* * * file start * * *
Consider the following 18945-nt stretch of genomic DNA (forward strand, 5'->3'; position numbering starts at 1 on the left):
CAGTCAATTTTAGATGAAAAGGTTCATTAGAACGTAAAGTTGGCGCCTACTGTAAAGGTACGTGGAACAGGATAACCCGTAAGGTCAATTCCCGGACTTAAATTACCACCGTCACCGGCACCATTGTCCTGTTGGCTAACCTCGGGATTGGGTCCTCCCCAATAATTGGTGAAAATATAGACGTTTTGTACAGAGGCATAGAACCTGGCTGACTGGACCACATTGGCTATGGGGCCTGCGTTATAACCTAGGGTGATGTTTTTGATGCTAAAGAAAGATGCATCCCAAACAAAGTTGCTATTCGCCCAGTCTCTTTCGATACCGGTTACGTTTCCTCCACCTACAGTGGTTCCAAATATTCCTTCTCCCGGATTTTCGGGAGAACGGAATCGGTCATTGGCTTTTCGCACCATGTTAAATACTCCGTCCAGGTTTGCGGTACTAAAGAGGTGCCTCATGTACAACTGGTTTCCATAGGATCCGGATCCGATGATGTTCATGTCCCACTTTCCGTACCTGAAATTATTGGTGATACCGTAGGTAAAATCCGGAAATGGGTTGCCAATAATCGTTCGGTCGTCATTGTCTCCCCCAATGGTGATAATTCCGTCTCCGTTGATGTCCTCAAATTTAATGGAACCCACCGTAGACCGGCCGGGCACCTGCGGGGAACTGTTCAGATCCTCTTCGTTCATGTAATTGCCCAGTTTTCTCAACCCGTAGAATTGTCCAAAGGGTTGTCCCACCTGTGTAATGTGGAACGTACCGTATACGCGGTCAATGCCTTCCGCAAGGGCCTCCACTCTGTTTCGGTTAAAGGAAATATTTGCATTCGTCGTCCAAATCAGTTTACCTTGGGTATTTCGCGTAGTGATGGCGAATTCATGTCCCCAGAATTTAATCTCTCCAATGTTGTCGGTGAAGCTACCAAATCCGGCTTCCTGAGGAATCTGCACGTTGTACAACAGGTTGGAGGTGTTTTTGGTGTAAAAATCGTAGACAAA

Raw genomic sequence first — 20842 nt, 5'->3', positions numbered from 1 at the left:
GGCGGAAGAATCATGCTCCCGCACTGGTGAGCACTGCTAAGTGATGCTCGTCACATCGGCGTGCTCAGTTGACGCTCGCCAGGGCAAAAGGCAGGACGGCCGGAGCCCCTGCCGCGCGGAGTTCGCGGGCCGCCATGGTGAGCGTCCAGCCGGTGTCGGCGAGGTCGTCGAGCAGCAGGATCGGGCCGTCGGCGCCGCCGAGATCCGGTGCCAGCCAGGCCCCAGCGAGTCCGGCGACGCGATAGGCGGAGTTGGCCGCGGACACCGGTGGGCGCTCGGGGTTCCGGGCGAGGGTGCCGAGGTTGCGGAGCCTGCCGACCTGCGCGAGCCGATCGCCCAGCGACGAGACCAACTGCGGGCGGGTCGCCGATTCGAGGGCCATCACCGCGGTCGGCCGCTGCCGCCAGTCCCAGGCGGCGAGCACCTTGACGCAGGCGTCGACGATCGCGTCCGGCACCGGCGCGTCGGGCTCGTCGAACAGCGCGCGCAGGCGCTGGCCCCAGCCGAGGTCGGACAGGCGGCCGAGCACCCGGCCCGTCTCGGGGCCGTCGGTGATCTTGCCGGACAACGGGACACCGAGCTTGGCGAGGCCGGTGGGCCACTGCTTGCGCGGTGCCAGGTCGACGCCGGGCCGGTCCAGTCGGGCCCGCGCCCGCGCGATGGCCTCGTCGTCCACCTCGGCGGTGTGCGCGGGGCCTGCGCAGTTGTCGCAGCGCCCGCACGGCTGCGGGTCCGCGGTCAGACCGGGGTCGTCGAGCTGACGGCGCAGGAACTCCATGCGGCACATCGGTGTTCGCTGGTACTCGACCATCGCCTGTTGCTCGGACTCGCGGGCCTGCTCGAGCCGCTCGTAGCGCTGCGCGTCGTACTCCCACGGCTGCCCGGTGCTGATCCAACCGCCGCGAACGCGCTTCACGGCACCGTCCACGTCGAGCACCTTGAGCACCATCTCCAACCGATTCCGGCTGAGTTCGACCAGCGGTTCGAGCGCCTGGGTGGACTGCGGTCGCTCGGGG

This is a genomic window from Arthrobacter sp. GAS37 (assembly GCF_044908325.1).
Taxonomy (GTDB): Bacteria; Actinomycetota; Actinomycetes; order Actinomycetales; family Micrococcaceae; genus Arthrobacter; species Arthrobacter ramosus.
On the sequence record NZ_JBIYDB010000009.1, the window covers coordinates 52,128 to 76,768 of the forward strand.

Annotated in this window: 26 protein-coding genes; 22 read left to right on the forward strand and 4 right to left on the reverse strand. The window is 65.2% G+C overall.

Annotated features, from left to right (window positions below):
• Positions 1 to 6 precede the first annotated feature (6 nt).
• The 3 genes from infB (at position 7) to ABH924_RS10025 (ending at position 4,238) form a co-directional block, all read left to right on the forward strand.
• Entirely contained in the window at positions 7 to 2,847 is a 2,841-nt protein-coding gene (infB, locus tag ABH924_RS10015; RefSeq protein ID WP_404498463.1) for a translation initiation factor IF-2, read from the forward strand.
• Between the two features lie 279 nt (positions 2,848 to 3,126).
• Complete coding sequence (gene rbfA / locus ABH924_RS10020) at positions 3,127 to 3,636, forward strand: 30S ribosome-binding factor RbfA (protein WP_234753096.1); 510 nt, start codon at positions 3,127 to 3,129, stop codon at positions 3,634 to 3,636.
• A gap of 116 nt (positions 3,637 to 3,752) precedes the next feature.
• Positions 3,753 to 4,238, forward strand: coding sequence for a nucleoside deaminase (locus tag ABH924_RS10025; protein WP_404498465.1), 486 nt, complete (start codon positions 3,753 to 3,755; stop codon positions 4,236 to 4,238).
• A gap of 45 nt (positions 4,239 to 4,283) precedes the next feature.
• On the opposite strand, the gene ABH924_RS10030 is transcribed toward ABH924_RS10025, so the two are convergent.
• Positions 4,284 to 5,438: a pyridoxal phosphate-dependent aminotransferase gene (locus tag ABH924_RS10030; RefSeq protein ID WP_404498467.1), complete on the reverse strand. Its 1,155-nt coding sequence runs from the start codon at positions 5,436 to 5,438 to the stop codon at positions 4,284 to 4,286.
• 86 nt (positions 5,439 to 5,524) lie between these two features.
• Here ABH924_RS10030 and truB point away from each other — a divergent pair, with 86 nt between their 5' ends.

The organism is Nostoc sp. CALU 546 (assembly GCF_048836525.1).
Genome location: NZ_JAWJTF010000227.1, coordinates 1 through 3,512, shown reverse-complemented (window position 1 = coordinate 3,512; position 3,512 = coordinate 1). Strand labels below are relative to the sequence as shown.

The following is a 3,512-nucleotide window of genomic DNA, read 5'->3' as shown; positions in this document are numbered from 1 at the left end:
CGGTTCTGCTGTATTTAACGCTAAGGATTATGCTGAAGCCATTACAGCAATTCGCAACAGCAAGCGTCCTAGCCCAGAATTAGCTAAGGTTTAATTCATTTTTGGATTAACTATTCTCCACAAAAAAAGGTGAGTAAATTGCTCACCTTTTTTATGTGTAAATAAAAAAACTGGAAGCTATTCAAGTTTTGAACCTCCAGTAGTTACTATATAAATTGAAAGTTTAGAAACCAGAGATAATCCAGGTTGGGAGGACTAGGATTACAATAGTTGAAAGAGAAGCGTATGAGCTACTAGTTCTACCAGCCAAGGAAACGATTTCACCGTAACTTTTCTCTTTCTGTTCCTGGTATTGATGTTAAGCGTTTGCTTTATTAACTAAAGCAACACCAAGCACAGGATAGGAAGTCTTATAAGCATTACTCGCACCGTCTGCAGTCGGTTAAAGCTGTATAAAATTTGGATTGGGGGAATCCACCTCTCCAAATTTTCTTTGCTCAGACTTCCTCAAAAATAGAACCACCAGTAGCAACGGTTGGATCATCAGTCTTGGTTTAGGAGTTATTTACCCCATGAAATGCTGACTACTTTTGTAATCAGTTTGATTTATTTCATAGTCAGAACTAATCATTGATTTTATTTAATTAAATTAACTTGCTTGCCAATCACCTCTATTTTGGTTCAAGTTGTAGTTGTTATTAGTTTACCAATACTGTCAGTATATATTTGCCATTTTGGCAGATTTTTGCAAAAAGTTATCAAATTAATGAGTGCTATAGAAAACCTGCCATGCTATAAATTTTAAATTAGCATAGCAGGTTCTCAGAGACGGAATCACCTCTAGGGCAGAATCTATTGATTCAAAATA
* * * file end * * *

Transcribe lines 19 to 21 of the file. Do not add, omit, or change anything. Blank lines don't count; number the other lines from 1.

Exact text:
• Positions 4,284 to 5,438: a pyridoxal phosphate-dependent aminotransferase gene (locus tag ABH924_RS10030; RefSeq protein ID WP_404498467.1), complete on the reverse strand. Its 1,155-nt coding sequence runs from the start codon at positions 5,436 to 5,438 to the stop codon at positions 4,284 to 4,286.
• 86 nt (positions 5,439 to 5,524) lie between these two features.
• Here ABH924_RS10030 and truB point away from each other — a divergent pair, with 86 nt between their 5' ends.